There is some evidence to show that pelvic support belts can significantly improve the quality of life of patients with SIJ pain. The belt works by trying to provide support to the pelvis especially in activities such as walking and running. This maybe significantly beneficial if you are pregnant as it is will help to reduce and support the extra movement and pressure going through your pelvis. The serola belt has seen good results for this and is highly recommended.
You can be recommended to have corticosteroid injections for SIJ pain the success rate is normally around 50% in cases with leg symptoms. There is very limited research into the effectiveness of these injections especially in the long-term management of the pain.
- Simopoulos T.T., Manchikanti, L., Gupta, S., Aydin S.M., Kim, C.H., Solanki, D., Nampiaparampil D.E., Singh, V., Staats, P.S., Hirsch J.A.Systematic Review od the diagnostic accuracy and therapeutic effectiveness of sacroiliac joint interventions. Pain physician 2015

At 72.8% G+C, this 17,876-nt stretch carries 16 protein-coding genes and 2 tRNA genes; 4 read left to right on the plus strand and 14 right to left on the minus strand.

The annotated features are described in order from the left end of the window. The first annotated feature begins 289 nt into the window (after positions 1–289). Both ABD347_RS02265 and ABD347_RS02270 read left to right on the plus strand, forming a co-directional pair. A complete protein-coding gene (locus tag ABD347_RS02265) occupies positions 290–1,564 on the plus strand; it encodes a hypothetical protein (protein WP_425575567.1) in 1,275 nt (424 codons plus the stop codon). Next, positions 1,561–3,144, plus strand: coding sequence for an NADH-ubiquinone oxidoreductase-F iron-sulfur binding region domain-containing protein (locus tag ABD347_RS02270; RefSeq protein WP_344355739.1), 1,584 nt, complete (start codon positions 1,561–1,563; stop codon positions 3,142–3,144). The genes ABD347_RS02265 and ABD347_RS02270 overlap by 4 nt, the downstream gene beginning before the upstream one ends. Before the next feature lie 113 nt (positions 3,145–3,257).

- Szadek KM, van der Wurff P, van Tulder MW, Zuurmond WW, Perez RSGM. Diagnostic validity of criteria for sacroiliac joint pain: a systematic review. The journal of pain: official journal of the American Pain Society. 2009;10(4):354–68.
- Forst SL, Wheeler MT, Fortin JD, Vilensky, J.A. The Sacroiliac joint: Anatomy, physiology and clinical significance. 2006 Pain physician
- Jellad A., Bouzaouache H., Salah, B.Z., Migaou. H., Sana. 2. 2009 Osteoarthritis of the sacroiliac joint complicating resection of the pubic symphysis. Interest of a rehabilitation programme. Annals of Physical and Rehabilitation Medicine 52 (2009) 510–517
- Fortin JD. The sacroiliac joint: A new perspective. Journal Back Muskuloskeletal Rehabilitaltion 1993; 3:31-43.
- Don Tigny, R.L.(1985) Function and Pathomechanics of the Sacroiliac Joint:A Review Journal of physical therapy 65:pp. 35-44
- Hansen, H., Manchikanti, L., Simopoulos, T.T., Christo, P.J., Gupta, S., Smith, H.S., Hameed, H., Cohen, S.P. (2012) A Systematic Evaluation of the Therapeutic Effectiveness of Sacroiliac Joint Interventions Pain Physician 2012; 15:E247-E278 • ISSN 2150-1149
- Chou LH, Slipman CW, Bhagia SM, Tsaur L, Bhat AL, Isaac Z, Gilchrist R, El Abd OH, Lenrow DA. Inciting events initiating injection-proven sacroiliac joint syndrome. Pain Med 2004; 5:26-32.
- Visser, L.H., Woudenberg N.P., De Bont, J., Van Eijis ,F., Verwer K., Jenniskens, H., Den Oudsten ,B.L. (2013) Treatment of the sacroilia joint in patients with leg pain: a randomised-controlled trial. European spine journal.